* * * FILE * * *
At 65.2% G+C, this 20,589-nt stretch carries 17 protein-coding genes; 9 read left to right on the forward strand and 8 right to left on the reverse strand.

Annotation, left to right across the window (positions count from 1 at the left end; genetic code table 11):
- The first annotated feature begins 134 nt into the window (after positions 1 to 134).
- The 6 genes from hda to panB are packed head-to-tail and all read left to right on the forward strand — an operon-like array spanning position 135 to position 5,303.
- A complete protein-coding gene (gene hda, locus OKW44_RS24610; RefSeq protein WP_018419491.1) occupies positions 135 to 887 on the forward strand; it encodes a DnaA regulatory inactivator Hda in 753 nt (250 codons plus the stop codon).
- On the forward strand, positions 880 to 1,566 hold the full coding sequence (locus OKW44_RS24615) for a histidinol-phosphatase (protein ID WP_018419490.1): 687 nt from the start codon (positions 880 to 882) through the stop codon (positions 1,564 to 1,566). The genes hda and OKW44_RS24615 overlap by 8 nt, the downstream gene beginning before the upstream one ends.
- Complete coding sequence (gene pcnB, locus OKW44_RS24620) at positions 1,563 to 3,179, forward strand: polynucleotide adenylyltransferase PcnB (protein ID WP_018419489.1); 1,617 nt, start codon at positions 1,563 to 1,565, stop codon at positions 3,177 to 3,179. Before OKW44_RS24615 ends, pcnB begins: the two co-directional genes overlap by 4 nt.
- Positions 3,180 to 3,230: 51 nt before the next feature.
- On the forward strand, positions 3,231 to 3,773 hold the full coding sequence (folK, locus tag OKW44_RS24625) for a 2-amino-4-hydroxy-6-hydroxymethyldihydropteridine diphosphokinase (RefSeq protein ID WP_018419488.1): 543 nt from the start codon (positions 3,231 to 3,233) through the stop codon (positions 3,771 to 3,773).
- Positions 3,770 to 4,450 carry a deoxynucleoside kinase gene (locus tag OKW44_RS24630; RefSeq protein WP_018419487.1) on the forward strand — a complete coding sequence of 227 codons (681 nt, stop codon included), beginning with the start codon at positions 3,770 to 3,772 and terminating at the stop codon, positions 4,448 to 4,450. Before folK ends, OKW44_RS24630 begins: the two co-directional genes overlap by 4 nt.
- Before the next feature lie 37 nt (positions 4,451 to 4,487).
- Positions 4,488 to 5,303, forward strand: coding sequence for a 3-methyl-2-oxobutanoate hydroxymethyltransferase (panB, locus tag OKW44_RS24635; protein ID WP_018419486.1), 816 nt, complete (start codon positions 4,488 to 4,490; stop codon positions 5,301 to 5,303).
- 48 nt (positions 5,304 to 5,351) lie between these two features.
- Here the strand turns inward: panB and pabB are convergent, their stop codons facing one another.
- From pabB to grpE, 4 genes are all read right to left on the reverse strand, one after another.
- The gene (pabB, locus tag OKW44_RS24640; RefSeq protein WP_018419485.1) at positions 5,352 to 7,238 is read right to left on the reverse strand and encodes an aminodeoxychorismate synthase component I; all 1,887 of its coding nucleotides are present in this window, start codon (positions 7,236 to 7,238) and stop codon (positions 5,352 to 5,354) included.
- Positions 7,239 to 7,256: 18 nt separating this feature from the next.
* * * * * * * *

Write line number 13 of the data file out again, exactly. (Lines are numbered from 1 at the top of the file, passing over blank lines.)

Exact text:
- 48 nt (positions 5,304 to 5,351) lie between these two features.